The diurnal measurements of Kl in the field could be subject to errors since they were conducted under non-steady-state conditions under which the Ohm's law analogy would not hold (Hubbard et al. 2001). These errors could arise if changes in plant capacitance over time contribute significantly to E (for an example see Schultz & Matthews 1997). The possible contribution to E of water stored in different organs was therefore estimated. From pressure–volume isotherms of the two varieties in the same experiment, the amount of water lost by dehydration was calculated for a drop in Ψleaf of 0.7 MPa between predawn and mid-day for stressed plants (Fig. 4). This drop resulted in a decrease in relative water content of about 10%, which was equivalent to a contribution of 13.3 g m−2 for Grenache and 12.5 g m−2 for Syrah for a period of about 4 h in the morning at the height of the stress. These values represent between 4% (Syrah) and 6.5% (Grenache) of the measured E (in mmol m−2 s−1) at mid-day. For control plants the error is about 2%. The small capacitance in grape was also evident from the rapid onset of cavitation events when shoots were left to dry in air (Fig. 8). For this reason, whole branches instead of single shoots are usually used in excision experiments to ensure that the internal water reservoir will buffer the decrease in Ψleaf (Salleo et al. 2001).

In addition, one could assume a contribution of the trunk volume in a field situation, which has been shown to undergo contraction–expansion cycles in grapevines from 0.02 mm under well-watered conditions to a maximum of 0.1 mm for a 6 h period under water stress (Myburgh 1996). For a trunk diameter of 3.5 cm and a trunk height of 60 cm in relation to the leaf areas shown in Table 1, changes in capacitance would then account for an additional 2.4–7.6% error in Kl calculation for stressed plants and somewhat less than half these values for control plants (some compensation occurs due to the larger leaf areas). Taken together, these errors would not have substantially changed the shape of the curves in Fig. 6, nor would they have influenced the similarities for varieties and stress levels in the dynamics of Kl.

Measurement of E inside gas exchange cuvettes may be problematic in calculating Kl if the natural leaf or canopy boundary layer conductances are substantially different from the conditions in the cuvette (Meinzer et al. 1995). Grapevine canopy conductance in the field has been shown to be highly coupled to stomatal conductance (Lu et al. 2003). Boundary layer conductance in a field situation has been measured to be in the range of 0.4–0.9 mol m−2 s−1 in a study with individual leaf replicas embedded in the canopy at intermittent wind speeds of 1.5–3.0 m s−1 (Daudet et al. 1998). Much larger wind speeds usually prevail in the study area (Trambouze 1996) which are in the range of the wind speed in the cuvette (4 m s−1). Thus boundary layer conductance is expected to be higher than the above values (Grace 1989) but not expected to vary between cultivars because of similar leaf size and shape.

Whereas mid-morning Kl showed a higher whole-plant hydraulic capacity for Syrah during the water deficit at comparable ΨPD, the data from excised stem segments and petioles showed the inverse (Fig. 7). This apparent contradiction may form the basis of the control mechanism for g in the isohydric and anisohydric strategies of different grape cultivars. Grenache with a high LSC, especially in the petioles, will maintain a higher water potential at similar ΨPD than Syrah (Tyree 1997). This high hydraulic capacity may lower the Ψleaf threshold for the formation of embolisms. This could be related to larger vessel diameters (Tyree & Sperry 1989; Lo Gullo et al. 1995; Lovisolo & Schubert 1998), although specifically for the species in question, in vivo observations of cavitation were not correlated with vessel diameter (Holbrook et al. 2001). These cavitation events may then act as a signal for stomatal closure (Sperry & Pockman 1993; Salleo et al. 2000; Nardini et al. 2001) or stomatal closure would occur to prevent cavitation (Tyree & Sperry 1988). Both possibilities would occur earlier, namely at higher Ψleaf for Grenache than for Syrah, in the first case maintaining homeostasis in Ψleaf. This behaviour would be compatible with that of many other species in which typical midday xylem pressure is close to the threshold pressure for cavitation (Tyree & Sperry 1989; Cochard et al. 1996; Nardini et al. 2001). Although one of these mechanisms might explain the sequence of events, the cavitation data in the present study on shoots drying in free air are no prove that this actually occurs. Nevertheless, the data provide some indication that Grenache is more sensitive to the formation of embolisms at the beginning of dry-down (Fig. 8), and that this may occur at a higher Ψleaf. Clearly more data are needed to link the regulation of g to cavitation for grapevines under field conditions and identifying the origin and the location of the closure-inducing signal.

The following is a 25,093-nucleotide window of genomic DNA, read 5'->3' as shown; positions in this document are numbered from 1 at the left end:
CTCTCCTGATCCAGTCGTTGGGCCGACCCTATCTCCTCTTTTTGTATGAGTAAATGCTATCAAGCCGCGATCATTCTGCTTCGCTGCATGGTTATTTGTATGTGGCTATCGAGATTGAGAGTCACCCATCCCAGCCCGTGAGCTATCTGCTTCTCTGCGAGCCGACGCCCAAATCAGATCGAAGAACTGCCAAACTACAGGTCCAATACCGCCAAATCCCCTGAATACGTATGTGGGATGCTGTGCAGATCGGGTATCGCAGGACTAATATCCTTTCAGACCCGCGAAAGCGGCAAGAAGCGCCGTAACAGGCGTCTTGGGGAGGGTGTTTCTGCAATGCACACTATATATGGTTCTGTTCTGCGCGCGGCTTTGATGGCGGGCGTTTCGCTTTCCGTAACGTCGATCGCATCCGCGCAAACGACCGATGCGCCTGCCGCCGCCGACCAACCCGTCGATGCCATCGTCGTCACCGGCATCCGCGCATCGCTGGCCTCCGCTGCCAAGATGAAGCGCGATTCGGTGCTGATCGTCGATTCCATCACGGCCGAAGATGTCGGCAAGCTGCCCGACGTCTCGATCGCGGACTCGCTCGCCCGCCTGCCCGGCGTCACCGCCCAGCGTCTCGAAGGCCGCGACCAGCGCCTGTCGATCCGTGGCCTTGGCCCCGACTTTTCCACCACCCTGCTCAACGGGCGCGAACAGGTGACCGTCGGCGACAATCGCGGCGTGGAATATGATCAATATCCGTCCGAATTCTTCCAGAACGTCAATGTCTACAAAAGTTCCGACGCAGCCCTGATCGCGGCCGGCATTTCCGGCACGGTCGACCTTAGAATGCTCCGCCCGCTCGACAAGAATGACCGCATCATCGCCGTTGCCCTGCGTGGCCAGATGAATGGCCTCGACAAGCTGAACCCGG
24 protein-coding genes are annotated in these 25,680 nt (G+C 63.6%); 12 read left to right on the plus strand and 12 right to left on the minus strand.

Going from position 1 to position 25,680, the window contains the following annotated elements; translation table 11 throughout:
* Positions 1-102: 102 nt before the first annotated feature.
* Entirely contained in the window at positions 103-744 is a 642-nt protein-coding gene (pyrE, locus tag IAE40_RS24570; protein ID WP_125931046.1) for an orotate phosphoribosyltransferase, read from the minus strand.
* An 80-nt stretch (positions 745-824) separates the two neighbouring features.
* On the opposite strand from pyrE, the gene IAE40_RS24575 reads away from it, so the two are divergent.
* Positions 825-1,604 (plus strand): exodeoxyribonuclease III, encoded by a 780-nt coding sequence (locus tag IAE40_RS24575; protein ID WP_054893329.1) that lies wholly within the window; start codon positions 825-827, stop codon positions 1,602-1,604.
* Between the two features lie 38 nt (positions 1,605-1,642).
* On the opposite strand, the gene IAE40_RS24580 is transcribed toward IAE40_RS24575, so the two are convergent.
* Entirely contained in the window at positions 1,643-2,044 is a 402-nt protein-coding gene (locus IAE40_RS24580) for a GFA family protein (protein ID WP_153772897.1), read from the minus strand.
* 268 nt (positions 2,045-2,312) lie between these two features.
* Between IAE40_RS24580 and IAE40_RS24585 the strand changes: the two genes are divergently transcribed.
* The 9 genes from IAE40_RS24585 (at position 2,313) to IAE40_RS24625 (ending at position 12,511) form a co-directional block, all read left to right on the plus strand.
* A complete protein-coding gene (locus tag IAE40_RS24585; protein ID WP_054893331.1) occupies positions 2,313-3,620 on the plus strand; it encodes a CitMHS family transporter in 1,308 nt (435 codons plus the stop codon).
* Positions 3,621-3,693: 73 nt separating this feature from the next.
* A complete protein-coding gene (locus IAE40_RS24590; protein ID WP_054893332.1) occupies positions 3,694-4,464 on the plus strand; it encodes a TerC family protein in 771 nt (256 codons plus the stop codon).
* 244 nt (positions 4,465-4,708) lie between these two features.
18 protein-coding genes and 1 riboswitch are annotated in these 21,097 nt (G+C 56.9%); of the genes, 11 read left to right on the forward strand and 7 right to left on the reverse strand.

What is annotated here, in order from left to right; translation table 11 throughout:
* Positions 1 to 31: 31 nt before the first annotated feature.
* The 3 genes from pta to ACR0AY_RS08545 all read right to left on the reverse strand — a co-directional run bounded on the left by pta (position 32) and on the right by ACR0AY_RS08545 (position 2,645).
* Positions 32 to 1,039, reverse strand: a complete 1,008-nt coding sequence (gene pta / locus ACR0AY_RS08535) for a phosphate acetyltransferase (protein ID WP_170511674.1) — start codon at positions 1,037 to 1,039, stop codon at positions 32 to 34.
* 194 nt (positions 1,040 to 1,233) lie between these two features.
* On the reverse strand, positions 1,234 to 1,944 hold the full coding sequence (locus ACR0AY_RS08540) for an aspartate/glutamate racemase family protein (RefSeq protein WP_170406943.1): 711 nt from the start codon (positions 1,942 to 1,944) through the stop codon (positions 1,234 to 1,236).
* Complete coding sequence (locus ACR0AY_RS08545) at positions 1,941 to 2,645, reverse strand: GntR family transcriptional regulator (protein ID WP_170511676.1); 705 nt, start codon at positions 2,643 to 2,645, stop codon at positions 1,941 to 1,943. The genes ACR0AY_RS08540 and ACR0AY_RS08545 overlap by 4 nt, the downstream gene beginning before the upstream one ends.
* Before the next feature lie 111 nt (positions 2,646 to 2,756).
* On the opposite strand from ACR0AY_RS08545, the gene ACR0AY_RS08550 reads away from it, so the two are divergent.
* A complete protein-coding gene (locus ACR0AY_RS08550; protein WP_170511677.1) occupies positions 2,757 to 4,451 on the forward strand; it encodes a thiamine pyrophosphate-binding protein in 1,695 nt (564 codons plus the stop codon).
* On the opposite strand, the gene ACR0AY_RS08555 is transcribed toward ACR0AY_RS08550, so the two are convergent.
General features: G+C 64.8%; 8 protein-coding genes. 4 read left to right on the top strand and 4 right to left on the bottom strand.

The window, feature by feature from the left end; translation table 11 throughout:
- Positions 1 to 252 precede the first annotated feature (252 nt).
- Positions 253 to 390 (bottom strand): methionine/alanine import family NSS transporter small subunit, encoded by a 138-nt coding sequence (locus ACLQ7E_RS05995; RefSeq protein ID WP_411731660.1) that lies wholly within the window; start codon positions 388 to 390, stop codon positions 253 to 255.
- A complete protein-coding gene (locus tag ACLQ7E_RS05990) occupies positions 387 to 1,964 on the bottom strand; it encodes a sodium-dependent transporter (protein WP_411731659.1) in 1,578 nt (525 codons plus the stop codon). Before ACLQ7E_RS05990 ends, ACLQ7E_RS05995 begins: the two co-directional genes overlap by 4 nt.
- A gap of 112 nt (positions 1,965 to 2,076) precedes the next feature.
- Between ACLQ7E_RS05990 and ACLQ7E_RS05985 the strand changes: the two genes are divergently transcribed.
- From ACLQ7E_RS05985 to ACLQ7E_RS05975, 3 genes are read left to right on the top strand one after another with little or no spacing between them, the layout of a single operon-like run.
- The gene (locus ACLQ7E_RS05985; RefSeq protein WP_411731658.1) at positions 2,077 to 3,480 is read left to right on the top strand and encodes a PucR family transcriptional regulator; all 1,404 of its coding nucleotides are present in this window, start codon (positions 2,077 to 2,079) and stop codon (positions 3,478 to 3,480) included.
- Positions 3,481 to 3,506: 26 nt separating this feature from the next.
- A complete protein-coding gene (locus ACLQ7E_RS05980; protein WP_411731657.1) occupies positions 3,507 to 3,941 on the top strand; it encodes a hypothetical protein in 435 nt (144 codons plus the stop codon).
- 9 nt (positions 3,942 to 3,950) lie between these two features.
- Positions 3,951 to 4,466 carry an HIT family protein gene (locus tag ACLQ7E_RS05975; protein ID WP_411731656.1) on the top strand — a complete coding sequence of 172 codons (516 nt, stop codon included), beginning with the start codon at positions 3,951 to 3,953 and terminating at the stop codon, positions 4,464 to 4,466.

In the present study, the differences in Kh and LSC between the two varieties were much larger for leaf petioles than for stem segments indicating substantial differences in vessel anatomy, yet the pattern of cavitation was similar (Figs 7 & 8). Zwieniecki et al. (2000) found decreases in in situ petiole specific conductivity associated with increasingly more negative Ψleaf in maple and tulip tree, but not in grape (Vitis labrusca L.). In their study, petioles had conductivity values ranging from 12 to 100 g s−1 m−1 MPa−1. In comparison, the data presented here would convert to 41.9 g s−1 m−1 MPa−1 (± 11.5 SE, n = 25) for Syrah and 127.7 g s−1 m−1 MPa−1 (± 20.7 SE, n = 24) for Grenache. The decrease in conductivity of petioles from the other two species were attributed to cavitation and the mid-afternoon increase to embolism repair under tension. Recovery of specific hydraulic conductance could be inhibited by the application of mercury derivatives suggesting the involvement of aquaporins (Zwieniecki et al. 2000), which have been shown to modify hydraulic conductance (Maurel & Chrispeels 2001). In this context the stability of the grape petiole specific conductivity values with decreasing Ψleaf would indicate the absence of cavitation or a perfect balance between embolism formation and repair (Zwieniecki et al. 2000). Holbrook et al. (2001) observed in vivo that refilling embolized vessels in stems of grape did not occur when plants transpired actively which would contradict the repair hypothesis for this species, at least for stems, yet it seems possible that differences in these mechanisms may also exist between cultivars.